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Force to roll out mandatory training to counter 'canteen culture'

Around 5,000 more officers will take part in the online training programme.

Police Scotland are set to roll out a mandatory training programme for around 5,000 sergeants, inspectors and their police staff equivalents aimed at enhancing “leadership behaviours”.

The programme, Your Leadership Matters [YLM], has already been rolled out to senior leaders at superintendent or police staff equivalent and above in 2021.

It was designed and delivered by Ernst and Young following a procurement exercise. 

In April this year it was launched for chief inspectors and their staff equivalents.

The force said it represents a “significant investment in our leaders and a commitment to improving the existing workplace culture”.

Police Oracle understands that YLM consists of live training done online (not Moodle) and spans a number of different sessions.

It will include interactive elements – break out rooms and input from senior leaders. It runs for 14 hours in total. 

The three leadership behaviours defined as part of the programme are; lead and learn inclusively, have the courage to do the right thing and collaborate for growth. 

The announcement comes ahead of a Policing Together update due at tomorrow’s meeting of the Scottish Police Authority. Policing Together was launched in September last year designed to provide a focal point on equality, diversion and inclusion. In February an ACC portfolio was created to deliver on the strategy. 

A separate report for the SPA, by the Equality, Diversity, Inclusion and Human Rights Independent Review Group, looking into the culture of the force, has found “instances of ongoing discrimination against minoritised communities, including first-hand accounts of racism, sexism and homophobia” by serving officers.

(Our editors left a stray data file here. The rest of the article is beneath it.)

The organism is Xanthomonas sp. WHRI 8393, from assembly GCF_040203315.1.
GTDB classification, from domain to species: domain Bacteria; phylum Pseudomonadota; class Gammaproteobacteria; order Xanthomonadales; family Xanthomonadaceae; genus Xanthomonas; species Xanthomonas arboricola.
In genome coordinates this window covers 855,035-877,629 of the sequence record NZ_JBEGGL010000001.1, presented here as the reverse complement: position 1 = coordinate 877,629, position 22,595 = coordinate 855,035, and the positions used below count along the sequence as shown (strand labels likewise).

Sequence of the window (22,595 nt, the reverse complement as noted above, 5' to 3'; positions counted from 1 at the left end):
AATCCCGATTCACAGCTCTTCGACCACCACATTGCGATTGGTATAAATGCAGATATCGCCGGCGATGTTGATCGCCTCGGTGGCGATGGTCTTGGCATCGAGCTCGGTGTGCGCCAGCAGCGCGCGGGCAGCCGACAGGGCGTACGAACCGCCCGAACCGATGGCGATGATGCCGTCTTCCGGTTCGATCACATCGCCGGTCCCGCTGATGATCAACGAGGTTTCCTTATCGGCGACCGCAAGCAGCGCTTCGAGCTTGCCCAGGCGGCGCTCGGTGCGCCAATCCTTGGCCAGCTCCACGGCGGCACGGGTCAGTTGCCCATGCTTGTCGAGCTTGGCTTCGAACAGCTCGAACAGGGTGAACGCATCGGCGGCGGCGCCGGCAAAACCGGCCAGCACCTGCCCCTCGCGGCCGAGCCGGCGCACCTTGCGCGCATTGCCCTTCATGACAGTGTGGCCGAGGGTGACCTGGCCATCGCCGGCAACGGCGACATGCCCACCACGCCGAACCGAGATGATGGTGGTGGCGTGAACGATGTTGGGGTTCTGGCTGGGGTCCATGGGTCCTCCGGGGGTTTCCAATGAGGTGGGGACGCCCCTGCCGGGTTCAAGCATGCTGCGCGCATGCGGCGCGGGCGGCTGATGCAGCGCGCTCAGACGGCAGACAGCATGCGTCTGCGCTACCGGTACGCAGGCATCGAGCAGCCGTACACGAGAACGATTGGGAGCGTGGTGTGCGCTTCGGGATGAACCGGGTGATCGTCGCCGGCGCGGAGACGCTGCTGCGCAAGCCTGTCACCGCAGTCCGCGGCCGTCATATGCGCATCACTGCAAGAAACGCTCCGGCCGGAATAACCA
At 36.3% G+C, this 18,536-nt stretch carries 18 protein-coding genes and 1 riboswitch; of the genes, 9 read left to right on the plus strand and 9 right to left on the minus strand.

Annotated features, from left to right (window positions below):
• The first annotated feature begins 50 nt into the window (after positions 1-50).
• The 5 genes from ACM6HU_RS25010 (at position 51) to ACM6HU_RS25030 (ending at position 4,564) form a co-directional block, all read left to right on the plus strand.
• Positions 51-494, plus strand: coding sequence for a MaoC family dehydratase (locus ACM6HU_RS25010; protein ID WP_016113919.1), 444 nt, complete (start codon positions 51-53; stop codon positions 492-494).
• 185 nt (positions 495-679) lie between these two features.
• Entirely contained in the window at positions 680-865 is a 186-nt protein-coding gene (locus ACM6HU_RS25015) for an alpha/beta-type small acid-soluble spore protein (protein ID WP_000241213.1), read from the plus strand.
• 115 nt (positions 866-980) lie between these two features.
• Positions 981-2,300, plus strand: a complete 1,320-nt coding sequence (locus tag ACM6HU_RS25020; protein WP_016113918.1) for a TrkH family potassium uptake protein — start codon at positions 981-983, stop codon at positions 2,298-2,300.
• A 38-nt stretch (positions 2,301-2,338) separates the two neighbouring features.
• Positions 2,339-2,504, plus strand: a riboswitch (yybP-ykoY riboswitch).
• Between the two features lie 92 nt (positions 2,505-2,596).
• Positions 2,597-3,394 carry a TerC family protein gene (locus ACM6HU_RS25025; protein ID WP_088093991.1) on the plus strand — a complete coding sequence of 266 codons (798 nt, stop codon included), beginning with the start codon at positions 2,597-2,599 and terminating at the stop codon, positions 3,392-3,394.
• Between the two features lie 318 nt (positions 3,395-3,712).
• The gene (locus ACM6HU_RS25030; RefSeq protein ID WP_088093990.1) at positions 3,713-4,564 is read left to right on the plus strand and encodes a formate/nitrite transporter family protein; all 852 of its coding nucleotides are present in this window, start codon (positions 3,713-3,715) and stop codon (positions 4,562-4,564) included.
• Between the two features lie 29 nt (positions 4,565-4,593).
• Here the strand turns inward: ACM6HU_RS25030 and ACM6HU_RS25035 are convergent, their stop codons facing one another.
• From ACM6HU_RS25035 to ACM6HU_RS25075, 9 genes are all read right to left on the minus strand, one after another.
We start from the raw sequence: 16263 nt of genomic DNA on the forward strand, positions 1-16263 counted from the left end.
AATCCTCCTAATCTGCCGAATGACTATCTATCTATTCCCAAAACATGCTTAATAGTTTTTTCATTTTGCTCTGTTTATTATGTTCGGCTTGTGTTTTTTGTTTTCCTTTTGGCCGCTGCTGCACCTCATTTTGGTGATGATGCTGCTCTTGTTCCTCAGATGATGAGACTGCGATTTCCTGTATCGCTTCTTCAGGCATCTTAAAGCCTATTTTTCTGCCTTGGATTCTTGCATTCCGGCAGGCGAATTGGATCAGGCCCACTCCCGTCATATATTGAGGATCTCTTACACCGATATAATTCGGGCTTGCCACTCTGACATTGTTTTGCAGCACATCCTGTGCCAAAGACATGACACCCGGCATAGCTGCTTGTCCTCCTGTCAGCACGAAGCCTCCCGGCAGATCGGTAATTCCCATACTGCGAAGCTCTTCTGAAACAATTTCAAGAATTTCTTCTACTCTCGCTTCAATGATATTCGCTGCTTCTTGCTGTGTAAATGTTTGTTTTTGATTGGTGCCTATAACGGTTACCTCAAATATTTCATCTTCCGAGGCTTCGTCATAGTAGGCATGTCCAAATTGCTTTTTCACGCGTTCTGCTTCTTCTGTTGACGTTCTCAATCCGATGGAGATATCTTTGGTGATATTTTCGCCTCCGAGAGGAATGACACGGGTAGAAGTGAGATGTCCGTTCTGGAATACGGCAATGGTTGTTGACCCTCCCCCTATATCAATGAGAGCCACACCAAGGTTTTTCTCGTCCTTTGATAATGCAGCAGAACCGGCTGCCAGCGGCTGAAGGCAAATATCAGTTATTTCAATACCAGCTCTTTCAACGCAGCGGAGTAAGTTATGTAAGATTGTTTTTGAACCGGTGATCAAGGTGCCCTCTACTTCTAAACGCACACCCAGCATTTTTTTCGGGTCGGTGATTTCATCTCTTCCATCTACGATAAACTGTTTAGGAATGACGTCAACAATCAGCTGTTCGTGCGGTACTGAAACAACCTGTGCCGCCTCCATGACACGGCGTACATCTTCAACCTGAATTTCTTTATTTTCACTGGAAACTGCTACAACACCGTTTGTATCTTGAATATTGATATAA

The independent review group’s report said that there was a “constant stream of news about the Metropolitan Police Service” and that there was a “general acknowledgement that Police Scotland was far from immune from the issues raised”.

Meanwhile, when discussing the Policing Together update tomorrow, the SPA will be told it is “clear issues persist” from looking at exit interviews and feedback, and that in order to rid the force of “canteen culture” those in leadership must drive the change.

The 16-page report said: “There is an expectancy on leaders to reinforce that offensive ‘banter’, sexual harassment, bullying, demeaning or intimidating actions, homophobia, casual racism and, discrimination towards those with disabilities are not compatible with the values of a police officer or member of staff.

“Policing is relentless and often puts our officers and staff in difficult and demanding situations; many will use humour, banter and ‘canteen culture’ as a way of coping with these stresses.

“However, when analysing grievances, exit interviews and survey/consultation feedback, it is clear issues persist.

“One such issue is claiming ‘it’s just banter’ or ‘it’s just a joke’ to justify or disguise offensive and inappropriate comments and behaviour to their collages and/or members of the public.”

Deputy Chief Constable Fiona Taylor said: “As part of our Policing Together programme we are investing to give every police leader the skills and tools they need to build effective teams which live our values and we are improving our knowledge and learning on inclusion.

“Because of policing’s position of trust and authority in society we are held to high standards and through rigorous recruitment, vetting, prevention, and conduct measures our vigilance has never been stronger.”

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